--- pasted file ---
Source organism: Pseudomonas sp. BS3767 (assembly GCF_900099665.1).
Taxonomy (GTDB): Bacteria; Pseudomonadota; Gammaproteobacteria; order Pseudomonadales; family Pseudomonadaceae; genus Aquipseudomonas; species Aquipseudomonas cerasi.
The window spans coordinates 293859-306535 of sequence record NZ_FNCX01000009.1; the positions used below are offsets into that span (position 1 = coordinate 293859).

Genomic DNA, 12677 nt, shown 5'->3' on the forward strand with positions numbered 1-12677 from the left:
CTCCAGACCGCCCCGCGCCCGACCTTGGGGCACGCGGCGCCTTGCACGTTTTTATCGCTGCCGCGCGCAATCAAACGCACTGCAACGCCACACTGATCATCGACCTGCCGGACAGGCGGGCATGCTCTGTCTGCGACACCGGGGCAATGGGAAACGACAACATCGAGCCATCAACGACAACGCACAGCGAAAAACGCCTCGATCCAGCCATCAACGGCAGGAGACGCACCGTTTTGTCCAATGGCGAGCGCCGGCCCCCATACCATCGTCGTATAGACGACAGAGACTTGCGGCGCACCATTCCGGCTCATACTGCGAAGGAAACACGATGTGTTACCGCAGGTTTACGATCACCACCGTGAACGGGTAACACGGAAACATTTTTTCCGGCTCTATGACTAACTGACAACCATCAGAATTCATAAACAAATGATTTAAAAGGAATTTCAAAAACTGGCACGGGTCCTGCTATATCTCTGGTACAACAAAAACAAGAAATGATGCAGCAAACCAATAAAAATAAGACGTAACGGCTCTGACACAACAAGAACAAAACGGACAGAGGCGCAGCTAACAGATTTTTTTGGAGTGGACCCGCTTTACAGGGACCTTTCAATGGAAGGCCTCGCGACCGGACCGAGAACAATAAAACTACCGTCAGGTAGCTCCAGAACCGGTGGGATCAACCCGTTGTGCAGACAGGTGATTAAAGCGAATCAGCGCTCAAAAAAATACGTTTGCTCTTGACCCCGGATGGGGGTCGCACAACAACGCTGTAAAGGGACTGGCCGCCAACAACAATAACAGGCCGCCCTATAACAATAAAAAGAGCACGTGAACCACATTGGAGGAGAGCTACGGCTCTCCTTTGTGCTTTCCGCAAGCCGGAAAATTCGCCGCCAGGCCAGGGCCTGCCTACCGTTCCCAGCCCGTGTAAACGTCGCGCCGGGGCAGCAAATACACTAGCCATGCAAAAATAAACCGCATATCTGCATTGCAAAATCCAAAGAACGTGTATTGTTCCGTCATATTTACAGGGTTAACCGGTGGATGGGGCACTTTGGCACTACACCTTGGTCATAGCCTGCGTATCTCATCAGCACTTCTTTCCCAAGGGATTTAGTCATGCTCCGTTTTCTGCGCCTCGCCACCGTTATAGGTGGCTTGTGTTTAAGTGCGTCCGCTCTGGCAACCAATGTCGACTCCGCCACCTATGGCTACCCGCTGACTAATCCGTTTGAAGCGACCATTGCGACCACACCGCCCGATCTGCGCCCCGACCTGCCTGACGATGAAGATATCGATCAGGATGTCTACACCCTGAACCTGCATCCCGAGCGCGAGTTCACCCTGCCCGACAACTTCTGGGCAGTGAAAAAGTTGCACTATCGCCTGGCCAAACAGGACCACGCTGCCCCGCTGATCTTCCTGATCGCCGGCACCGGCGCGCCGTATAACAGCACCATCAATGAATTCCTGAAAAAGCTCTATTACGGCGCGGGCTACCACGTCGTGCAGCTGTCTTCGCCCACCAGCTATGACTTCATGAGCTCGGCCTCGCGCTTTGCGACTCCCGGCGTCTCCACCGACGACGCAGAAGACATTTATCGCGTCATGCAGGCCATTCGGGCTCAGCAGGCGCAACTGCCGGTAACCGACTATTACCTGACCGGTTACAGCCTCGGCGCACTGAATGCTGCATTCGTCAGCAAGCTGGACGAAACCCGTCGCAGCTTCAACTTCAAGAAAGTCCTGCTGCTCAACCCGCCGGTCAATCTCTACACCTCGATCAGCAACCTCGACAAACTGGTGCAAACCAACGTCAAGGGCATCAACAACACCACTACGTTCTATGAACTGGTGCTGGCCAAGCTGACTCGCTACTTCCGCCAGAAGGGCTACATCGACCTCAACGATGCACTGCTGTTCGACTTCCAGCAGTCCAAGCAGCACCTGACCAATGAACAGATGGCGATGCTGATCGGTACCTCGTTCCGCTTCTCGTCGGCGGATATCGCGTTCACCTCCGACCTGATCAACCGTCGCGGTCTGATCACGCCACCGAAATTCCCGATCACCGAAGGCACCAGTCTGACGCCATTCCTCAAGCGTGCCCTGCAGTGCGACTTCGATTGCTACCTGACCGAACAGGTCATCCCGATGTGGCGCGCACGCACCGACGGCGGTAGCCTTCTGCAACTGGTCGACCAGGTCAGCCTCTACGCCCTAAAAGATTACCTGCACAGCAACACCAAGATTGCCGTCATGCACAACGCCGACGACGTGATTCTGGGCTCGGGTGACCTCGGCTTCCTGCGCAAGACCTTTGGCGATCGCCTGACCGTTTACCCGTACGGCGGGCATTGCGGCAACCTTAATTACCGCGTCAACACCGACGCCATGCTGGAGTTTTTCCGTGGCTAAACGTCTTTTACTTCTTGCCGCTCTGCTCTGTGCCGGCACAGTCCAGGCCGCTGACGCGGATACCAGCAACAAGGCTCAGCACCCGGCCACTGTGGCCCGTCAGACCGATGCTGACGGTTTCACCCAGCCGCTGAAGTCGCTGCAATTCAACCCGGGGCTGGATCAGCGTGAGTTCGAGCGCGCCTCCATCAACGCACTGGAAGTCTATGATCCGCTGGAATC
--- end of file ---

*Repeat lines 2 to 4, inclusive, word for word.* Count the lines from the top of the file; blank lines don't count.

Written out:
Taxonomy (GTDB): Bacteria; Pseudomonadota; Gammaproteobacteria; order Pseudomonadales; family Pseudomonadaceae; genus Aquipseudomonas; species Aquipseudomonas cerasi.
The window spans coordinates 293859-306535 of sequence record NZ_FNCX01000009.1; the positions used below are offsets into that span (position 1 = coordinate 293859).

Genomic DNA, 12677 nt, shown 5'->3' on the forward strand with positions numbered 1-12677 from the left: